If you were planning on buying a new Mac, now's the time: Apple has just refreshed its iMac and MacBook lines. The latest Macs are faster and, soon, they'll run macOS High Sierra, which is packed with great new features.
What you get with the updated iMacs
The biggest upgrade went to Apple's iMac line, all of which will get a performance boost with Intel's 7th generation Kady Lake processors as well as increased memory capacity (though boosting your system's memory will cost you). High-end 21.5" models and all 27" models now come with Fusion Drive standard, which allows you to have a high-capacity drive (up to 3TB) that's as fast as the smaller SSDs that come with the low end iMacs. Two Thunderbolt 3 ports for super fast data transfer are also standard — and you won't even need any of Apple's infamous dongles because unlike the MacBook line, iMacs still have USB ports.
As is the norm for the iMac line, the displays really stand out. Now they're 43% brighter and can now produce up to a billion different colors, which you're sure to notice. But if the baseline screens aren't good enough, you can now upgrade to a 4K Retina display on the 21.5" iMac and a 5K Retina display on the 27" iMac. To power these screens, the whole iMac line is getting more powerful graphics cards, with up to three times the speed of the previous generation. VR support is finally coming to the iMac, too.
What you get with the updated MacBooks
Even though the MacBook Pro line got an update late last year, now they’ve gotten another one — and both standard MacBooks and the much-neglected MacBook Airs are getting a little love, too. All of the MacBooks will have speedier Kady Lake processors, faster SSDs, and the 15" Pro has a better graphics card. The MacBook Air only has a minor speed boost — and we think it's worth spending a little more to get a MacBook or MacBook Pro. While there's no major overhaul happening, all of these make for solid speed upgrades unless you bought a new MacBook Pro last year.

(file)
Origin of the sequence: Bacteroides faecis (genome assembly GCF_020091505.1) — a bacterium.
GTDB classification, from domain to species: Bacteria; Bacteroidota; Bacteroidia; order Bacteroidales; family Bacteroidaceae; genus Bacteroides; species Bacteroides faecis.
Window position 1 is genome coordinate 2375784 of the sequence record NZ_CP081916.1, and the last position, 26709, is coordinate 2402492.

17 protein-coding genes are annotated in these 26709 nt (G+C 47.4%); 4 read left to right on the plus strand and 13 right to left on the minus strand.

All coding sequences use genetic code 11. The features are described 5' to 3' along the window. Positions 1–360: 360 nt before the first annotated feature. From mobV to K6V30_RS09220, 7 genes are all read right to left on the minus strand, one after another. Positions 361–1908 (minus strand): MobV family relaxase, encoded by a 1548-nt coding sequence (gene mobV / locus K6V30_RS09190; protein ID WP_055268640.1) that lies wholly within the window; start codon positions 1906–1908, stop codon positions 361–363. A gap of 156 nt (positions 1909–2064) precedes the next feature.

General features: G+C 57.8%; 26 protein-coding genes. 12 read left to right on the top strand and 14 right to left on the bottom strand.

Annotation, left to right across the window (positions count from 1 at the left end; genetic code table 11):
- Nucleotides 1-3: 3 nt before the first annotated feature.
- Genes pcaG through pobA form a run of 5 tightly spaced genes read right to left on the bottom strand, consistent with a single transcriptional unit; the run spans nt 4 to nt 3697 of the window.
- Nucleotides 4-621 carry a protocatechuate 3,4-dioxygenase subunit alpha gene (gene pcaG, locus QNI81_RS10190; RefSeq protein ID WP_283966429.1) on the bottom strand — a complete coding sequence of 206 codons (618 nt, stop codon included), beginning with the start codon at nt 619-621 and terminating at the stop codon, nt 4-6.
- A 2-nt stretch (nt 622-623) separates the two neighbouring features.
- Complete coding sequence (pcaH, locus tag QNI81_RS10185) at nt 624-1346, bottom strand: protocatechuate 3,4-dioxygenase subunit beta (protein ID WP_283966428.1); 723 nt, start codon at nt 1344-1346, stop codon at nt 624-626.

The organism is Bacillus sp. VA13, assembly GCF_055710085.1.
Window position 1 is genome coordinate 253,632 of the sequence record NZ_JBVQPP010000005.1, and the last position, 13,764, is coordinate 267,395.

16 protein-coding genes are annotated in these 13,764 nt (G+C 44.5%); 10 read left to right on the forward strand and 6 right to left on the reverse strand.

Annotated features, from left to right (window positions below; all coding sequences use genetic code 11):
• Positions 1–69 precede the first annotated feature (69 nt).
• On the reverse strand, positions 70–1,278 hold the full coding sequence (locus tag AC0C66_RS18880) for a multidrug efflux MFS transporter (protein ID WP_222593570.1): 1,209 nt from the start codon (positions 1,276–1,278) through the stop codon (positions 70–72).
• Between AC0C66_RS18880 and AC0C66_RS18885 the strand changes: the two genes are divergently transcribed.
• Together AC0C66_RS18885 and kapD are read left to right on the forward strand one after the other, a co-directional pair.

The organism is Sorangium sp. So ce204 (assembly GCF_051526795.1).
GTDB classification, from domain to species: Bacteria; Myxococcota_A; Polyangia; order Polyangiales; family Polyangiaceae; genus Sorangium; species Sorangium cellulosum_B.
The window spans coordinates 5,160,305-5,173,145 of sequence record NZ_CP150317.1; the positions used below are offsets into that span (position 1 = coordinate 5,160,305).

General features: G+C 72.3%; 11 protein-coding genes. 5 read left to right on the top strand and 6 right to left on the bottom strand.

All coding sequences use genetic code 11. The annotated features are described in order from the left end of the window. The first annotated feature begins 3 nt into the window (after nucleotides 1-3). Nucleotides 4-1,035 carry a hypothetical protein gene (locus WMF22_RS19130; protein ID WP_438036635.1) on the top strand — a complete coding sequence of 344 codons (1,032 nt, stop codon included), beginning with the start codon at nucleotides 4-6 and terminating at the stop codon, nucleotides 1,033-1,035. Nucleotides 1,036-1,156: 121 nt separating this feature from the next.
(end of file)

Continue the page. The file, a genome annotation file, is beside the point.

High Sierra brings productivity improvements to macOS
Some of Apple's other staple apps are also seeing improvements. Mail will use less disk space and offer split-screen viewing for easier composing. Photos has as a ton of new editing tools, which, for most of us, mean it can be our only photo editing app — even though it will also be able to sync your edits with Photoshop and Pixelmator for power users. But if you aren't interested in high-end photo editing, there are also some cool tools for editing your Live Photos: you can now turn them into animated loops. It's not exactly an animated GIF, but it's still pretty cool.
And just like on iOS, Siri will be getting smarter, too, with a more natural voice and the ability to respond to more of your questions.
There are a lot of under the hood updates that the average user will never see, but will bring more speed improvements, even to older Macs. A brand new file system (AFS or Apple File System) will be standard with High Sierra. It offers faster performance and better security with crash protection and built-in encryption. A new Metal API will offer 10x improvement in throughput, speeding up games and other graphics-intensive tasks across the board — as well as helping to power VR on the new iMacs. Even if you never notice these features first-hand, you should notice your Mac running at least a bit faster with High Sierra.
The latest version of macOS is already available to developers, but the rest of us will get it for free this fall.
[Image credit: Apple]